Wednesdays without Will: Cash isn’t King

Ever step inside a coffee shop or retail store, order something and then realize you have no cash? Not a problem; you pull out your credit card or debit card and swipe. It’s an easy, painless transaction. Now have you ever been to a small boutique, a food truck or been with an on-call service (i.e. plumbing, electricity, contractor, etc.) and realize you have no cash? In the past, this was a problem, but luckily this scenario is no longer a concern because mobile card readers now exist.

Mobile card readers, to clarify, have been around for the past few years. The difference, however, is the fact that now more than ever, small-businesses are accepting credit cards when they couldn’t in the past. Why the influx of credit carrying businesses? Simple—people carry less cash and use their cards more. According to TheCreditExaminer, there are over 180 million credit card holders in the U.S., with 66% of in-store transactions made with credit, debit and pre-paid cards. Likewise, cash point-of-sale purchases are expected to drop from 27% to 23% by 2017, and credit card point-of-sale purchases are expected to grow from 29% to 33% by 2017.

Mobile credit card readers are developing at a rapid pace. Popular readers like Square, Intuit GoPayment, PayAnywhere and Paypal all have headphone jack plug-in credit card readers. The cost for these readers? Free. These companies provide free software, apps and readers. The only fee typically associated with these products is a swipe fee and/or a small monthly payment.

So should Americans expect to see more mobile card readers, and should Americans expect a decrease in the use of cash? Yes and yes. In fact, as credit and debit cards are becoming more widely used, using physical cash will continue to diminish. However, as mobile technology improves, so will our traditional methods of payment.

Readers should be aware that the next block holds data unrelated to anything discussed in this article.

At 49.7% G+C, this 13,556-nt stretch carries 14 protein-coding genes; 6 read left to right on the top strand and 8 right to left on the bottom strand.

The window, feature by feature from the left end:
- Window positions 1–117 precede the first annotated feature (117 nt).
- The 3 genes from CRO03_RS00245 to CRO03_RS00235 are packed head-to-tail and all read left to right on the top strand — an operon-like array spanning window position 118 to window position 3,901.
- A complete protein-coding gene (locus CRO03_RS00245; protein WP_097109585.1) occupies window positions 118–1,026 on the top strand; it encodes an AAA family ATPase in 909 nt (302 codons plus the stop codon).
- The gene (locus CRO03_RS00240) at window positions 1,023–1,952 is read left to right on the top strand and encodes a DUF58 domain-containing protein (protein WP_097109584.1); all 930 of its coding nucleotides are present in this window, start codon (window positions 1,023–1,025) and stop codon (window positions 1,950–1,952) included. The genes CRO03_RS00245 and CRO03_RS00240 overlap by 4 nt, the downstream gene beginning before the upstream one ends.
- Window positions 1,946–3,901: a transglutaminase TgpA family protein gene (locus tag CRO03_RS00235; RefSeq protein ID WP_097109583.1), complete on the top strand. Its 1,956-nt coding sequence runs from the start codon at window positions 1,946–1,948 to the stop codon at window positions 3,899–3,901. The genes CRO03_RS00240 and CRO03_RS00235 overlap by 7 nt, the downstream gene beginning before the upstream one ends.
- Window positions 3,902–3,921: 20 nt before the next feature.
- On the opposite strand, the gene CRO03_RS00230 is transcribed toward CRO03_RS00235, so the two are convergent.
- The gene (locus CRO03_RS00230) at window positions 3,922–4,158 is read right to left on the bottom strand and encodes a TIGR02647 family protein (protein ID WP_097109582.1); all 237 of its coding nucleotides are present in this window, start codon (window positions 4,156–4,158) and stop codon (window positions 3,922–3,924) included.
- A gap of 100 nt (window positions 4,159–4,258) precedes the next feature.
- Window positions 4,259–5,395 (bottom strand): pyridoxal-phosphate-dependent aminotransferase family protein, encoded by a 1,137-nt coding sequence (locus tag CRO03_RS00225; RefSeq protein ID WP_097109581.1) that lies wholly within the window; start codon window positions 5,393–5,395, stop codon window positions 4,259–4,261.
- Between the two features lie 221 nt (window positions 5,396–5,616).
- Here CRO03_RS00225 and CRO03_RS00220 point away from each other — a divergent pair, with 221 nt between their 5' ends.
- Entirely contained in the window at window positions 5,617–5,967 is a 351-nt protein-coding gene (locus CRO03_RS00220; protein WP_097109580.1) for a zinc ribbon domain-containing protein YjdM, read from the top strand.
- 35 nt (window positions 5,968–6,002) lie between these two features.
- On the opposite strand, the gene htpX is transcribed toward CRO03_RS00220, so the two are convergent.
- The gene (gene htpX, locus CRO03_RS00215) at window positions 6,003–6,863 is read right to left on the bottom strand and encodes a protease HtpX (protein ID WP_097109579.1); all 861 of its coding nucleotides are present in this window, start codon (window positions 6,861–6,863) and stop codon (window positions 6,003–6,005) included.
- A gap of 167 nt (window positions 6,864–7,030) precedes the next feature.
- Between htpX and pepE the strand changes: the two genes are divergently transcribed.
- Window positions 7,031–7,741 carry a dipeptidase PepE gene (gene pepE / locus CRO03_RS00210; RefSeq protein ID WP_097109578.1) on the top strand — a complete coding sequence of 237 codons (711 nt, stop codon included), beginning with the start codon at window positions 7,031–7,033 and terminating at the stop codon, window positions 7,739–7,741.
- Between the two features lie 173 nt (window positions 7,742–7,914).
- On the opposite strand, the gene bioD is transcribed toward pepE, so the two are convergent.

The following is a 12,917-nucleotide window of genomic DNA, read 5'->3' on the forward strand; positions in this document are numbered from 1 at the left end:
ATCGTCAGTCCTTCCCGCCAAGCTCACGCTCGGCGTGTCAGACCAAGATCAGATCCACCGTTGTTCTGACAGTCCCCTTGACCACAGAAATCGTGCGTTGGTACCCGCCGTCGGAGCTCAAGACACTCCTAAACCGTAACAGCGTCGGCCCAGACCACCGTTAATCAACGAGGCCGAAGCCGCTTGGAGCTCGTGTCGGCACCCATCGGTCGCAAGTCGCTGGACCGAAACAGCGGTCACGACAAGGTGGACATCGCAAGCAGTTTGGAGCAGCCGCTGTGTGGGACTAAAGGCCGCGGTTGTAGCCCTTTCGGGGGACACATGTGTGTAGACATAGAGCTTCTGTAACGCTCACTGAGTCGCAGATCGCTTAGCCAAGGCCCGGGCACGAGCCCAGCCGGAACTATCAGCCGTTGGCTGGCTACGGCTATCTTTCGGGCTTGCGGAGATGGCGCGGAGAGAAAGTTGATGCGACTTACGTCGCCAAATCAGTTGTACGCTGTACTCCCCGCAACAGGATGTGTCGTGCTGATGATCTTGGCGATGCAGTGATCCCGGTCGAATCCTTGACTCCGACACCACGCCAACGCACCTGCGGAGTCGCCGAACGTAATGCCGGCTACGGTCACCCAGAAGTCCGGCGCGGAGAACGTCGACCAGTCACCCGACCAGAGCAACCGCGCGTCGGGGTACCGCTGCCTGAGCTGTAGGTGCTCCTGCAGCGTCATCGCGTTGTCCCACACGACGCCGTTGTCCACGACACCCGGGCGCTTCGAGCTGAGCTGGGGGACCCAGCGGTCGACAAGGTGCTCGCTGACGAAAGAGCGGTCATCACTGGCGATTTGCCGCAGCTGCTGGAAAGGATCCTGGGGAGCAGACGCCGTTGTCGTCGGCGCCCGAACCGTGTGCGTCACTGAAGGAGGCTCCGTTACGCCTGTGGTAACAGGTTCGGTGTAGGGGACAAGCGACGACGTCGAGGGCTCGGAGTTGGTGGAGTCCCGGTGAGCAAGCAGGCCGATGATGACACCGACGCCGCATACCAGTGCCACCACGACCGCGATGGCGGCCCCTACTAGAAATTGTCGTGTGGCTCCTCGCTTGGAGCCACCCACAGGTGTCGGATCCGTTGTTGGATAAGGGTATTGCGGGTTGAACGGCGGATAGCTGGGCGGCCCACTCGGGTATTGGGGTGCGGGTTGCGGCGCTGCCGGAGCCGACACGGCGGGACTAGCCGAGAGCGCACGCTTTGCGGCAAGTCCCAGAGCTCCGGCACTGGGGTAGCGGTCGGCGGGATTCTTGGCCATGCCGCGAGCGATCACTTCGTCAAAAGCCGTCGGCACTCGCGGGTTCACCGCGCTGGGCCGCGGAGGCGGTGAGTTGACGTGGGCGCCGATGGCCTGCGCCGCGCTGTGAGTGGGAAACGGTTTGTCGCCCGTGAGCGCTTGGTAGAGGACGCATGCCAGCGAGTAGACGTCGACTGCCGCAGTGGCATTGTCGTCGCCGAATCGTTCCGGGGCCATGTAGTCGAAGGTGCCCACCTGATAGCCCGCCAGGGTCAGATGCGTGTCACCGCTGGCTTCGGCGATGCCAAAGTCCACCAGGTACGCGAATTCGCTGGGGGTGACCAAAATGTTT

To say the least, the future of payment may no longer have a plastic card.

The technology already exists and is already in use in the U.S., but consumers are still far behind the technology. Several companies (including Google, Mastercard, Visa, Square and even Starbucks) offer some form of a “digital wallet,” which allows consumers to pay with their phones. Ultimately, these wallets store debit and credit account information which then is used with a wave of the phone, checking in with a self-photo or simply through a QR code. The different methods used by these companies will be the reason it will take time before anything like this will become mainstream and widely accepted. Until then, it’s safe to say credit cards will still be relevant in the near future, but don’t expect it for long.

Unfortunately, it doesn’t end with the phone. What do you think of paying bills with your face?

 

 

Cover Photo Source: Yeko Photo Studio

Kevin is a Junior Executive at SJG. He is currently working towards a degree in Advertising and a minor in Spanish at the University of Illinois at Urbana-Champaign. Outside the office, you can be sure he’s commuting back and forth to Champaign for other work with his radio station at school.